Shifting economic gears
With forecasted 7.3 per cent medium-term growth in 2019-2023, the Indian economy must now prepare to overcome its FDI hiccups
The Indian economy is forecast to grow by 7.3 per cent in the medium-term during 2019-23, says the OECD Economic Outlook for Southeast Asia, China and India 2019. Labour market conditions point to solid growth in private consumption, although rising inflation and interest rates can be drags. The push for consolidation will most likely limit the government's spending flexibility as well. How infrastructure projects are carried out will be the key. Maintaining banking sector health is another challenge.
The biannual publication prepared by the Asia Desk of OECD Development Centre in cooperation with Economic Research Institute for ASEAN and East Asia (ERIA) and the United Nations Economic and Social Commission for Asia and Pacific (UNESCAP) noted that India's economy expanded 8.2 per cent in the first quarter of the financial year ending March 2019. Economic growth forecasts point to a slower growth of 7.5 per cent in 2018 and 7.3 per cent in 2017. The positive near term factors include sturdy bank credit growth in 2Q 2018 and the recovery in the year-on-year growth in tourist arrivals to 4.1 per cent in 2Q 2018 from 1.6 per cent in the 1Q indicating the strengthening of private spending. It is unlikely that government price stability mechanisms will be scaled back until the end of the fiscal year.
Private spending accounted for more than half of the growth of 1Q 2019 as headline inflation receded despite weakness in the local currency and rising oil prices. However, in comparison to 4Q 2017, fixed investment growth slowed down from 14.4 per cent to 10 per cent in 1Q 2018. Growth in public spending, by contrast, decreased from 16.9 per cent to 7.6 per cent. The public spending was obviously in line with the government's intention of trimming the deficit for the fiscal year.
Factors such as the continuous climb in global oil prices, a weak currency and rising interest rate do not bode well for consumption. Consumers remained generally pessimistic. Fixed investment prospects too are dimmer. Apprehensions were compounded by a decline in the growth of infrastructure industries index. Hikes in Central bank policy rates supporting uptick short and long-term bond yields also present challenges to the resolution of bad debts.
However, the projected growth will depend much on infrastructure projects which are more than 1,300 in number. The projects were originally valued at around Rs 16 lakh crore or $216 billion. These projects would hold the key to India's medium-term economic performance during 2019-23. The manner in which the projects will be delivered is equally crucial to the mitigation of credit and fiscal risks.
Incidentally, a government assessment noted that delays had already affected 263 projects in May 2018 due to issues related to land acquisition, forest clearance, supply of equipment, fund constraints and geological surprises, for example (MOSPI, 2018). Another 348 projects had logged cost overruns, which carry excess cost amounting to over Rs 3 lakh crore or $41 billion. These cost overruns are equivalent to more than 19 per cent of the initial total cost.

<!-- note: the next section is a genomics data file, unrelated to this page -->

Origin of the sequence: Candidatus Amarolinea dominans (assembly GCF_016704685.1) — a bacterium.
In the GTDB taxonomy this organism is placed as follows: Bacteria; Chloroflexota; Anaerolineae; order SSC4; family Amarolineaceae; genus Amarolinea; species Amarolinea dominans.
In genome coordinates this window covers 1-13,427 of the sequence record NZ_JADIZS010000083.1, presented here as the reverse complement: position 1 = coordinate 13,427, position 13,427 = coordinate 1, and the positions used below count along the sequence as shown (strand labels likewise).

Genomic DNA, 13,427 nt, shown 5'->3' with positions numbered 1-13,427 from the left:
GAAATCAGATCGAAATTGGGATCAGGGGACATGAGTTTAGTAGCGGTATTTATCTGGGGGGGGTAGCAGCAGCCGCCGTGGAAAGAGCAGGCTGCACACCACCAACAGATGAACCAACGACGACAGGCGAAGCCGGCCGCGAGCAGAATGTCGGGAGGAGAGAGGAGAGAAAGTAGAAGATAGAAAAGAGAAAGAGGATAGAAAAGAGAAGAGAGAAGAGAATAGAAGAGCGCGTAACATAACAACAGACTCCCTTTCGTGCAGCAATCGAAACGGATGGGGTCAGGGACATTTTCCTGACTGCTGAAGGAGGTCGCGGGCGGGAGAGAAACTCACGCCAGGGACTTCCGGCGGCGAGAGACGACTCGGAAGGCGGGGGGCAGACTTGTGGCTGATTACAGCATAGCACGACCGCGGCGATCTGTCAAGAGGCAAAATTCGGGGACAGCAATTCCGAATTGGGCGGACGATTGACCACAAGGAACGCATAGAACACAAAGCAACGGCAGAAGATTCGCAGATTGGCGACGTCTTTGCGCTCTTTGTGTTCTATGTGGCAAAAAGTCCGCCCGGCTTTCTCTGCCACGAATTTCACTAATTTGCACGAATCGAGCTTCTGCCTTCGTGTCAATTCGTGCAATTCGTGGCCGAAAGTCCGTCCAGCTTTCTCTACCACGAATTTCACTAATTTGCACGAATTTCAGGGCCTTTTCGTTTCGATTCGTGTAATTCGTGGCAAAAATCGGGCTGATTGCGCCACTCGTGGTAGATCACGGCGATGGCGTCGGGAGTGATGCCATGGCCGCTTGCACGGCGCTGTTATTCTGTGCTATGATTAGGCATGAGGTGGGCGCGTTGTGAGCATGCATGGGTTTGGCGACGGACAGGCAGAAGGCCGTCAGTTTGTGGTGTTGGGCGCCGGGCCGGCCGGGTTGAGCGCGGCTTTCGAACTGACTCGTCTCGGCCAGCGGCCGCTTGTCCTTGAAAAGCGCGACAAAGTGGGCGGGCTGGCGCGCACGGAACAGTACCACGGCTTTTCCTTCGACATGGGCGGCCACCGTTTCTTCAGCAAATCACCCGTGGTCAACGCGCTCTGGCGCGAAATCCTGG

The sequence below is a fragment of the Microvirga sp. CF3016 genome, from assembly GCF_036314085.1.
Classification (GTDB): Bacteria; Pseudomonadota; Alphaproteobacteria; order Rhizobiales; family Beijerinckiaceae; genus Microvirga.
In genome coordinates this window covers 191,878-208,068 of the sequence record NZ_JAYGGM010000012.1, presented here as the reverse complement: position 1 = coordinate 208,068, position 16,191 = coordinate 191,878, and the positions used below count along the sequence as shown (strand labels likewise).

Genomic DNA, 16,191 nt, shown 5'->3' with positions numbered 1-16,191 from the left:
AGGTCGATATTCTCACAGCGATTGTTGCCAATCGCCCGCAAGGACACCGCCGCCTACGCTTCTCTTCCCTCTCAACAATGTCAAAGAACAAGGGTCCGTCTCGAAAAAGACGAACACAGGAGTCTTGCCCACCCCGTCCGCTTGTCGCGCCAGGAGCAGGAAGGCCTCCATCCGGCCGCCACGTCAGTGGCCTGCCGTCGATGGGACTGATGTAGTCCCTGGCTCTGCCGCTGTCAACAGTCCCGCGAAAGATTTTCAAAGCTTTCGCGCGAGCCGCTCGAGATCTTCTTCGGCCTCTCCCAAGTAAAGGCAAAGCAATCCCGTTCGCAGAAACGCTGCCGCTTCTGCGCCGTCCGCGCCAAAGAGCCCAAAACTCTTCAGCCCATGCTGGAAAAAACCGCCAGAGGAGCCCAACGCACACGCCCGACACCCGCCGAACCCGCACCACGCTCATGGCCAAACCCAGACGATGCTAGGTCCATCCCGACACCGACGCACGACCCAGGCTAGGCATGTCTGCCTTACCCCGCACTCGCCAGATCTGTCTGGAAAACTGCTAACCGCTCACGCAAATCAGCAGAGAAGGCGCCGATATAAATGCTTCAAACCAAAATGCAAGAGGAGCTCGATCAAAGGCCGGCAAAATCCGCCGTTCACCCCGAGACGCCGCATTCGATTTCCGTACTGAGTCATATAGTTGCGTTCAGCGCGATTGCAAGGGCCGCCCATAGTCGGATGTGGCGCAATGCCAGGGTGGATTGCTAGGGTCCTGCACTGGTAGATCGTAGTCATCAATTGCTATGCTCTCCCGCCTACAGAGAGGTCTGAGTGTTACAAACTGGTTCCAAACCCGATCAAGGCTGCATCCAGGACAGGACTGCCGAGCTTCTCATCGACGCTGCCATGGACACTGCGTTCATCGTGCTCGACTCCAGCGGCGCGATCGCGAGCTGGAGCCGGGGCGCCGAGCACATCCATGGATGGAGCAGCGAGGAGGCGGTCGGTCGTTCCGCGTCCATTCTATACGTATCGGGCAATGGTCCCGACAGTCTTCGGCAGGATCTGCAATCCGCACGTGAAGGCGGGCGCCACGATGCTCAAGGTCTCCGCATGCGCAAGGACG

Investment in areas outside infrastructure will just be as crucial and it is encouraging that FDI inflows have continued to rise. Since 2017, India has gradually opened up further sectors to foreign participation. These include retail, private security, construction, air transport and pharmaceutical sectors. Private consumption is likely to remain buoyant during the period given the positive labour market situation, as long as the inflation and interest rates do not pick up steeply in the coming months.
The report recommends that India's medium-term plan should be transforming the country into a prosperous, highly-educated, healthy, secure, corruption-free, energy-abundant, environmentally clean and globally influential nation by 2031-32.
The recent developments in the policy areas in India mainly include education, manufacturing, health, infrastructure and FDI. The National Policy on Education under development was to be implemented by the end of 2018. A new defence production policy under development targets a Rs 1.7 trillion turnover in military goods and services by 2025 with exports from the sector totalling Rs 350 billion. The procurement process is also to be simplified under the plan.
The report primarily enlisted FDI as the major structural policy challenge in the country. It says that continuing FDI reforms and developing opportunities for technology transfer will remain key issues. It is more so because as a percentage of GDP, inflows of FDI into India have declined from a recent peak of 3.8 per cent in 2008 to 2 per cent in 2016. This rate was lower than in most other Emerging Asian Countries. FDI has still an important role to play in India's growth and development
The report mentions that reforms to FDI regulation are being made under the Make in India initiative, liberalising inflows in a number of sectors. Along with this initiative, efforts are being made to improve the business environment generally. However, more can be done to realise the full potential of foreign investment, particularly in fostering technology transfers and productivity growth. Policy options include training and education, protecting intellectual property rights, promoting FDI in technology-intensive sectors, enhancing performance requirements linked to the transfer of technology, offering investment incentives, and retooling policies restricting FDI. At the same time, it is important that FDI supports inclusive growth by generating employment through a balanced geographical distribution.
(The views expressed are strictly personal)
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